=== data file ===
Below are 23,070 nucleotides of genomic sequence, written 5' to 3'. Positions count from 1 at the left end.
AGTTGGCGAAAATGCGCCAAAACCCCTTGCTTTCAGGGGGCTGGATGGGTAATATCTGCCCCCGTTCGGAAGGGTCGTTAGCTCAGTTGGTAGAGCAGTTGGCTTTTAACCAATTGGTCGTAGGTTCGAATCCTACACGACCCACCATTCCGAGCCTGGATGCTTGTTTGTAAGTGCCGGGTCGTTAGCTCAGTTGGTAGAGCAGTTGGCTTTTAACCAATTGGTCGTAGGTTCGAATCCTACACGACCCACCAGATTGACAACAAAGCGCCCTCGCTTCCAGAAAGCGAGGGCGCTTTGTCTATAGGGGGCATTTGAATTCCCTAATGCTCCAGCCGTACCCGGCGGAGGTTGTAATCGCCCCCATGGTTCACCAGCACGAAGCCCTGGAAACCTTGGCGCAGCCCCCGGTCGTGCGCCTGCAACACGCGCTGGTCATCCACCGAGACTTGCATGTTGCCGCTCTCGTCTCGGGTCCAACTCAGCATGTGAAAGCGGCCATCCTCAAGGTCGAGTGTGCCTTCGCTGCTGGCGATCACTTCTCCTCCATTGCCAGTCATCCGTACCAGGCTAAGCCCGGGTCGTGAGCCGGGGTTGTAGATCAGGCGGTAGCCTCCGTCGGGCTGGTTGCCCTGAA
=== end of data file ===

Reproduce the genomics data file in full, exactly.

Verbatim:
Below are 23,070 nucleotides of genomic sequence, written 5' to 3'. Positions count from 1 at the left end.
AGTTGGCGAAAATGCGCCAAAACCCCTTGCTTTCAGGGGGCTGGATGGGTAATATCTGCCCCCGTTCGGAAGGGTCGTTAGCTCAGTTGGTAGAGCAGTTGGCTTTTAACCAATTGGTCGTAGGTTCGAATCCTACACGACCCACCATTCCGAGCCTGGATGCTTGTTTGTAAGTGCCGGGTCGTTAGCTCAGTTGGTAGAGCAGTTGGCTTTTAACCAATTGGTCGTAGGTTCGAATCCTACACGACCCACCAGATTGACAACAAAGCGCCCTCGCTTCCAGAAAGCGAGGGCGCTTTGTCTATAGGGGGCATTTGAATTCCCTAATGCTCCAGCCGTACCCGGCGGAGGTTGTAATCGCCCCCATGGTTCACCAGCACGAAGCCCTGGAAACCTTGGCGCAGCCCCCGGTCGTGCGCCTGCAACACGCGCTGGTCATCCACCGAGACTTGCATGTTGCCGCTCTCGTCTCGGGTCCAACTCAGCATGTGAAAGCGGCCATCCTCAAGGTCGAGTGTGCCTTCGCTGCTGGCGATCACTTCTCCTCCATTGCCAGTCATCCGTACCAGGCTAAGCCCGGGTCGTGAGCCGGGGTTGTAGATCAGGCGGTAGCCTCCGTCGGGCTGGTTGCCCTGAA